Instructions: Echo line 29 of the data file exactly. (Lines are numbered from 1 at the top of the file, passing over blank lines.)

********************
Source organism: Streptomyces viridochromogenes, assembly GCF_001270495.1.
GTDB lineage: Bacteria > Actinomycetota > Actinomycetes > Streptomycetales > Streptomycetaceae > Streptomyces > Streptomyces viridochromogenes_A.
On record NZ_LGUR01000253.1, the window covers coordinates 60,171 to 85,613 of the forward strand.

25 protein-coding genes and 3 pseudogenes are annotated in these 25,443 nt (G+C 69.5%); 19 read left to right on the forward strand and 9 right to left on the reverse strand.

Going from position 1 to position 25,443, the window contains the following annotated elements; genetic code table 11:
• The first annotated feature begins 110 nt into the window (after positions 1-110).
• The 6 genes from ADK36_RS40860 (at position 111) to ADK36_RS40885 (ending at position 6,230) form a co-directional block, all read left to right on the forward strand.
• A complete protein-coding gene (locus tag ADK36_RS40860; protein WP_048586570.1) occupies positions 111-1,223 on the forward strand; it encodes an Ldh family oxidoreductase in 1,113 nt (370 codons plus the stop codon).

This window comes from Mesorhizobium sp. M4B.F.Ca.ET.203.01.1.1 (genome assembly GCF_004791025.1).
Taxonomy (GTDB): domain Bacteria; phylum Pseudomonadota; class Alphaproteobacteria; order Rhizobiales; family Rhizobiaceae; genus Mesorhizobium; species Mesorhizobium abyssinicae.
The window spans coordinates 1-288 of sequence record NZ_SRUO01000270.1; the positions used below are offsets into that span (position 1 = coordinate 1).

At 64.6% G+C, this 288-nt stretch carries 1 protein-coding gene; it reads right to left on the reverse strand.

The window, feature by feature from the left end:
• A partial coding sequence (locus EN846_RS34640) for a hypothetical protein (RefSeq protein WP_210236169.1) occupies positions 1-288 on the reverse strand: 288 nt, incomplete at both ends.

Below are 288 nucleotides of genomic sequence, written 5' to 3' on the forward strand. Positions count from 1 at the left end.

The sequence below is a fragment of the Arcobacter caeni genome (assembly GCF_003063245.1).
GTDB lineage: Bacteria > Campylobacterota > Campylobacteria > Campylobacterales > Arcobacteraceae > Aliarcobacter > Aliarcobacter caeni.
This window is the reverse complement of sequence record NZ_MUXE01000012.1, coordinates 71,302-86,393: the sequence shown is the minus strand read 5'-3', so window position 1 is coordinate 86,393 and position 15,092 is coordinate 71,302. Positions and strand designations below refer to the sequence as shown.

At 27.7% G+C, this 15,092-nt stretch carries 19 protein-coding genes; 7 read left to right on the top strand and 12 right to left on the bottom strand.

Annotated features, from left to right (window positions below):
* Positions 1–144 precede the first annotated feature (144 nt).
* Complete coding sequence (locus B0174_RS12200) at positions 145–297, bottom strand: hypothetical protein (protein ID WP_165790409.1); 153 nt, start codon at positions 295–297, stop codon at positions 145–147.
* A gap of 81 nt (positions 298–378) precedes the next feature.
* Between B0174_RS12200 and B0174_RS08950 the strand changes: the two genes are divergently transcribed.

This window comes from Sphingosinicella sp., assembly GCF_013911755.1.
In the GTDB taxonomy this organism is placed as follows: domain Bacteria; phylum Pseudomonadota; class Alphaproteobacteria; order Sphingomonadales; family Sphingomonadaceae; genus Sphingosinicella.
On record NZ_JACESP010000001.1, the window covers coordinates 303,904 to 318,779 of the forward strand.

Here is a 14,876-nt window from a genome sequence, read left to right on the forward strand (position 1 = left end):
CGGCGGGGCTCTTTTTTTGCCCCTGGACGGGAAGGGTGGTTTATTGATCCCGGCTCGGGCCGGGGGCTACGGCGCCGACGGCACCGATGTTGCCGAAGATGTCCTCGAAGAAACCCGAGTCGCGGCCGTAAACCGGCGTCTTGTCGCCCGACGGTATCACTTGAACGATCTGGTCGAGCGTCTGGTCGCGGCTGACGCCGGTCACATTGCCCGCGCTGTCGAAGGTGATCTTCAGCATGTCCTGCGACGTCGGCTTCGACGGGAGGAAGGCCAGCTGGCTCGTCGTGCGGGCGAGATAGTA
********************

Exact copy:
CGGCGGGGCTCTTTTTTTGCCCCTGGACGGGAAGGGTGGTTTATTGATCCCGGCTCGGGCCGGGGGCTACGGCGCCGACGGCACCGATGTTGCCGAAGATGTCCTCGAAGAAACCCGAGTCGCGGCCGTAAACCGGCGTCTTGTCGCCCGACGGTATCACTTGAACGATCTGGTCGAGCGTCTGGTCGCGGCTGACGCCGGTCACATTGCCCGCGCTGTCGAAGGTGATCTTCAGCATGTCCTGCGACGTCGGCTTCGACGGGAGGAAGGCCAGCTGGCTCGTCGTGCGGGCGAGATAGTA